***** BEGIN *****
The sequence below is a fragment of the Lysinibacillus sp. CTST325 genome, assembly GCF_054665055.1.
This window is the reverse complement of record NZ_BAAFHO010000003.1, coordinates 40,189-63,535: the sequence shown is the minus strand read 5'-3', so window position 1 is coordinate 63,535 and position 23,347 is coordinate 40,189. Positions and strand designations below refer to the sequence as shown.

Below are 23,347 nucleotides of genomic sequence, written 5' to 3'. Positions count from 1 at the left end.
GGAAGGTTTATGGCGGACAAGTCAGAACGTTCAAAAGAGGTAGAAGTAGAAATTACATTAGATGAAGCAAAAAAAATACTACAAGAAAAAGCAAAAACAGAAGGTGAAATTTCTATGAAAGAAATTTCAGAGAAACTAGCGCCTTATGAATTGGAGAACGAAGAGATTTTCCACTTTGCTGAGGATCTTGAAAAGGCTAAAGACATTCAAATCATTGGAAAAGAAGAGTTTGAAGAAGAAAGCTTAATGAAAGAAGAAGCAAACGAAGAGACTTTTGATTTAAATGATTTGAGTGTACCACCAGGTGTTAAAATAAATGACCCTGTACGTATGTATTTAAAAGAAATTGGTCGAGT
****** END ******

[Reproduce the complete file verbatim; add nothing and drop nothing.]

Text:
The sequence below is a fragment of the Lysinibacillus sp. CTST325 genome, assembly GCF_054665055.1.
This window is the reverse complement of record NZ_BAAFHO010000003.1, coordinates 40,189-63,535: the sequence shown is the minus strand read 5'-3', so window position 1 is coordinate 63,535 and position 23,347 is coordinate 40,189. Positions and strand designations below refer to the sequence as shown.

Below are 23,347 nucleotides of genomic sequence, written 5' to 3'. Positions count from 1 at the left end.
GGAAGGTTTATGGCGGACAAGTCAGAACGTTCAAAAGAGGTAGAAGTAGAAATTACATTAGATGAAGCAAAAAAAATACTACAAGAAAAAGCAAAAACAGAAGGTGAAATTTCTATGAAAGAAATTTCAGAGAAACTAGCGCCTTATGAATTGGAGAACGAAGAGATTTTCCACTTTGCTGAGGATCTTGAAAAGGCTAAAGACATTCAAATCATTGGAAAAGAAGAGTTTGAAGAAGAAAGCTTAATGAAAGAAGAAGCAAACGAAGAGACTTTTGATTTAAATGATTTGAGTGTACCACCAGGTGTTAAAATAAATGACCCTGTACGTATGTATTTAAAAGAAATTGGTCGAGT